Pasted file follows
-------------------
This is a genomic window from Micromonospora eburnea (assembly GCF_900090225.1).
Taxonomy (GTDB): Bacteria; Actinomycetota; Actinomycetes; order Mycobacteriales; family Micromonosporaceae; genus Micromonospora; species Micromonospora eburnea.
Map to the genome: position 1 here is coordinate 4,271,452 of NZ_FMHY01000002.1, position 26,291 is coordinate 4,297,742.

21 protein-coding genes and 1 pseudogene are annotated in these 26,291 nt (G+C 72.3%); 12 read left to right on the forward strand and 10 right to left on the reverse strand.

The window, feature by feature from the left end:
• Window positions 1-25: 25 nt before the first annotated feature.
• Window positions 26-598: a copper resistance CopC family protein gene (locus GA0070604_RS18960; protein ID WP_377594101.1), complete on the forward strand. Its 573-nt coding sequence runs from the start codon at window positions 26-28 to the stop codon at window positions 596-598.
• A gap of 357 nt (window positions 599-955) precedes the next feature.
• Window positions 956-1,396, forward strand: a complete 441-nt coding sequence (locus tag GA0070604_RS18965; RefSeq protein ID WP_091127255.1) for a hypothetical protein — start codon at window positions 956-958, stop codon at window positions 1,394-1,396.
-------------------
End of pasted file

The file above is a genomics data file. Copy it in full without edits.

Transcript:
This is a genomic window from Micromonospora eburnea (assembly GCF_900090225.1).
Taxonomy (GTDB): Bacteria; Actinomycetota; Actinomycetes; order Mycobacteriales; family Micromonosporaceae; genus Micromonospora; species Micromonospora eburnea.
Map to the genome: position 1 here is coordinate 4,271,452 of NZ_FMHY01000002.1, position 26,291 is coordinate 4,297,742.

21 protein-coding genes and 1 pseudogene are annotated in these 26,291 nt (G+C 72.3%); 12 read left to right on the forward strand and 10 right to left on the reverse strand.

The window, feature by feature from the left end:
• Window positions 1-25: 25 nt before the first annotated feature.
• Window positions 26-598: a copper resistance CopC family protein gene (locus GA0070604_RS18960; protein ID WP_377594101.1), complete on the forward strand. Its 573-nt coding sequence runs from the start codon at window positions 26-28 to the stop codon at window positions 596-598.
• A gap of 357 nt (window positions 599-955) precedes the next feature.
• Window positions 956-1,396, forward strand: a complete 441-nt coding sequence (locus tag GA0070604_RS18965; RefSeq protein ID WP_091127255.1) for a hypothetical protein — start codon at window positions 956-958, stop codon at window positions 1,394-1,396.